However, if any rate above zero is introduced on intra-EU trade, this will represent a deterioration from the U.K.’s current position as a member of the Single Market for art. Given that the U.K. art market is dominated by extra-EU trade, which accounts for between 80% and 85% of both imports and exports of art by value, this may have a lesser effect on the overall value of U.K. sales, but may affect employment or ancillary business in the U.K., all of which needs to be analyzed and balanced. A silver lining for the remaining EU markets is the opportunity for one country to become the global entry point to the European market. France, being the largest, and already with import VAT of just 5.5%, appears to be the prime contender.
The U.K. also currently participates in an artists’ resale rights (ARR) regime, which was introduced in the EU in 2006 for living artists (and 2012 for artists’ heirs), imposing royalties in all member states, including countries that had never had resale rights before, such as Ireland, the Netherlands, Austria, and the U.K. Rather than being motivated by the support of artists, the primary intention of the introduction of the ARR was to smooth out distortions of competition within the EU in the Single Market due to the disparities in national laws. But it did so with the disadvantage of leaving all of the member states in an uncompetitive position compared with non-EU markets that have no intention of ever bringing in the legislation, such as the U.S., China, and Switzerland.  
It has become increasingly clear that the art trade is relatively mobile and will take account of the differing costs of trading in various locations over time. There is a clear incentive for a vendor to relocate a sale if the cost of moving a work of art from one country to another is less than the amount of the royalty payable, and this is very much the case as prices rise. Gathering together current estimates on fees for works costing $50,000 or above, it would indeed be cheaper for a vendor to pack, insure, crate, and export an artwork to New York for sale than it would be for them to sell them in London or Paris with royalty. And it would be cheaper again to sell in nearby Switzerland, which also never had this law in its statute books.
While it is yet unclear if the U.K. will be able to fully free itself from the directive, the case of ARR in Europe shows the potentially perverse and negative impact the government can have on the market when the total economic effects of legislation are not included in decision-making.
While Brexit was a shock to the European art trade, change can bring opportunities. For the U.K., this is an opportunity to conduct a comprehensive cost benefit analysis of these directives and their implications for the future of the British art market, given the country’s newfound freedom to take decisive action on the outcomes.
For countries remaining, like France, there is also an opportunity to perhaps lead Europe in a new direction. The French market has a dynamic and vastly knowledgeable network of galleries, and is already in the process of overhauling its auction sector. A great example of market actors’ capacity to challenge policy was seen in recent years, when the government tried to increase import VAT on art in 2014 from 7% to 10%. The market rallied together and provided evidence to the government of how raising the tax would actually lead to a large loss in revenue, due to its negative effects on sales. The protestors succeeded not only in getting the hike prevented, but also convinced the government to introduce a new lower rate of 5.5%.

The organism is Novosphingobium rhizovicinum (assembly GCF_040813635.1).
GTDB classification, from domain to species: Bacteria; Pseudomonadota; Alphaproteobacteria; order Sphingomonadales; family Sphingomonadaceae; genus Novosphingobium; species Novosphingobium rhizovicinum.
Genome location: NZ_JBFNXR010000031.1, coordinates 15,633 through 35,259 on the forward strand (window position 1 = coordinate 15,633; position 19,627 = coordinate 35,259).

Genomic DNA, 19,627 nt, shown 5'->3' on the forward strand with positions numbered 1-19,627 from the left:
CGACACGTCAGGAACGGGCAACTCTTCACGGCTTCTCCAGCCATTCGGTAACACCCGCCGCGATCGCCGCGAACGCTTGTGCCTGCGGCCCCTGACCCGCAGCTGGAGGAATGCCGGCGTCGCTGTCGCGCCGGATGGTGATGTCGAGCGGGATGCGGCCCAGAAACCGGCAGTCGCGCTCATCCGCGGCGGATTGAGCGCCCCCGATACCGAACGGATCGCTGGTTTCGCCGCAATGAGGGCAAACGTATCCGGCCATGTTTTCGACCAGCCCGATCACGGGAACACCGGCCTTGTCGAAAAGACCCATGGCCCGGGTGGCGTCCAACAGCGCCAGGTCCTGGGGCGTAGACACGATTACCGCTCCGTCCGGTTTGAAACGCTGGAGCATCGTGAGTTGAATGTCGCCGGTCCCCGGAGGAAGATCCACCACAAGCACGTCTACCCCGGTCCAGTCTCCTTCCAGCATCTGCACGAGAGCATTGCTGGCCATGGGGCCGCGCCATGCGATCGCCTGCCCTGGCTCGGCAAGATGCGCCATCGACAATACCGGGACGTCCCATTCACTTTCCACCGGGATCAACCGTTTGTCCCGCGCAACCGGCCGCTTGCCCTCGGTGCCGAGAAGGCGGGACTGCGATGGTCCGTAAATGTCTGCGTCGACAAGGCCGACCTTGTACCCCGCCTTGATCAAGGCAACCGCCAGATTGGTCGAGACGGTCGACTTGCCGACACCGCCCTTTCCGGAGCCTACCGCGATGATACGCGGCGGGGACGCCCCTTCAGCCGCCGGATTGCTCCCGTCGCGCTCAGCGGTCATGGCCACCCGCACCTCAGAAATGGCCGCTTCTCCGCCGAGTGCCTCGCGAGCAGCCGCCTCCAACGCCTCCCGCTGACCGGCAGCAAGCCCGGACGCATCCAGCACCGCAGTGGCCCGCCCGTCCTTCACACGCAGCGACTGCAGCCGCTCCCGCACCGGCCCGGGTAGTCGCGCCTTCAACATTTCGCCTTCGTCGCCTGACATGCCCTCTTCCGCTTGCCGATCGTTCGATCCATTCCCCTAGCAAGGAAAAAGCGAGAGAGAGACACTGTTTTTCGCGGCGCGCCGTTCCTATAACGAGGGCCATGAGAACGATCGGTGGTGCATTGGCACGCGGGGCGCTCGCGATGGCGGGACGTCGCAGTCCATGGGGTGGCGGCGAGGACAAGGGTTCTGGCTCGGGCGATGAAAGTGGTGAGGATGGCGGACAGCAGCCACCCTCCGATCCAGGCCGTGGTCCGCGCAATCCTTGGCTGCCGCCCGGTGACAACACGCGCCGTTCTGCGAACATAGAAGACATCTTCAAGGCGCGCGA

This worked because the dealer and auction sector collaborated in presenting one strong voice to government (as has been done by the British Art Market Federation in the U.K. for many years). It also presented an objective economic cost benefit analysis of the policy that looked beyond short-term revenues or emotive arguments, instead looking to the wider economic implications for the market. While the EU—France, in particularly—has always focused on hierarchical, top-down, command-and-control regulation, the success of both the U.K. and the U.S. in the global art trade seems to indicate that much can be learned from the Anglo-Saxon model, which relies on a framework of laws that protect the interests of participants in the market and allows the freedom to compete.
Most economists share the belief that if a market is working efficiently, it should be left alone. A fully-functioning, competitive economy should be able to satisfy consumer preferences optimally without intervention. Governments intervening in the market have the burden of proof of showing where parts of it aren’t working properly, and that, left to its own devices, the outcome will either be inefficient or socially sub-optimal.
There are certainly failures in the market for art, from potential failures of competition to the disregard for the many positive externalities the sector creates. There are also morality-based arguments that would suggest a role for the government in ensuring an optimal level of production and access. However, every government intervention has its own costs and consequences, and a full analysis of these is necessary to ensure that Europe does not become a second-tier market, trailing the U.S., China, and the U.K.
Dr. Clare McAndrew is a cultural economist who specializes in the arts, antiques, and collectibles markets. She is the author of “The Art Market,” an annual report published by Art Basel and UBS.